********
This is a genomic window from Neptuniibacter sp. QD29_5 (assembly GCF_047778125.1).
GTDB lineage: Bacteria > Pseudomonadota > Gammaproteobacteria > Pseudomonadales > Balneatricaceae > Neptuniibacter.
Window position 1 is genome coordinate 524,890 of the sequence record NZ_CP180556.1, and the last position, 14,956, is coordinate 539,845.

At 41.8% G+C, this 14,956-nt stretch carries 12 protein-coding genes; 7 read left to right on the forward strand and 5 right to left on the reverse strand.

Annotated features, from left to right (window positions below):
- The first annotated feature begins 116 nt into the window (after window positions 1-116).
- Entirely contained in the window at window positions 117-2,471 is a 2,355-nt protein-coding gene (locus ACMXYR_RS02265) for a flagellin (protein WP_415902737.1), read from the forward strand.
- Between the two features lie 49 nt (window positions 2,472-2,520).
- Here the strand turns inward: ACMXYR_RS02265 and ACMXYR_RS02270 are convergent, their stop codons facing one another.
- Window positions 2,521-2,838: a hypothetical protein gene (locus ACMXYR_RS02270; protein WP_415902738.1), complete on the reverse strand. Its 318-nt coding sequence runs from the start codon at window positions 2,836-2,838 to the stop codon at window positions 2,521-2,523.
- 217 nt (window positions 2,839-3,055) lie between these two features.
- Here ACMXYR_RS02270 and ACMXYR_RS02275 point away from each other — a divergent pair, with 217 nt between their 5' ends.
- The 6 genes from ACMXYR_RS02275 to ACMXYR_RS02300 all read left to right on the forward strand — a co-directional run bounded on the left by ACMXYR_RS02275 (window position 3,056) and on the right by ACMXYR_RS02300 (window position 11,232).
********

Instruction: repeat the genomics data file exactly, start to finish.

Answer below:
This is a genomic window from Neptuniibacter sp. QD29_5 (assembly GCF_047778125.1).
GTDB lineage: Bacteria > Pseudomonadota > Gammaproteobacteria > Pseudomonadales > Balneatricaceae > Neptuniibacter.
Window position 1 is genome coordinate 524,890 of the sequence record NZ_CP180556.1, and the last position, 14,956, is coordinate 539,845.

At 41.8% G+C, this 14,956-nt stretch carries 12 protein-coding genes; 7 read left to right on the forward strand and 5 right to left on the reverse strand.

Annotated features, from left to right (window positions below):
- The first annotated feature begins 116 nt into the window (after window positions 1-116).
- Entirely contained in the window at window positions 117-2,471 is a 2,355-nt protein-coding gene (locus ACMXYR_RS02265) for a flagellin (protein WP_415902737.1), read from the forward strand.
- Between the two features lie 49 nt (window positions 2,472-2,520).
- Here the strand turns inward: ACMXYR_RS02265 and ACMXYR_RS02270 are convergent, their stop codons facing one another.
- Window positions 2,521-2,838: a hypothetical protein gene (locus ACMXYR_RS02270; protein WP_415902738.1), complete on the reverse strand. Its 318-nt coding sequence runs from the start codon at window positions 2,836-2,838 to the stop codon at window positions 2,521-2,523.
- 217 nt (window positions 2,839-3,055) lie between these two features.
- Here ACMXYR_RS02270 and ACMXYR_RS02275 point away from each other — a divergent pair, with 217 nt between their 5' ends.
- The 6 genes from ACMXYR_RS02275 to ACMXYR_RS02300 all read left to right on the forward strand — a co-directional run bounded on the left by ACMXYR_RS02275 (window position 3,056) and on the right by ACMXYR_RS02300 (window position 11,232).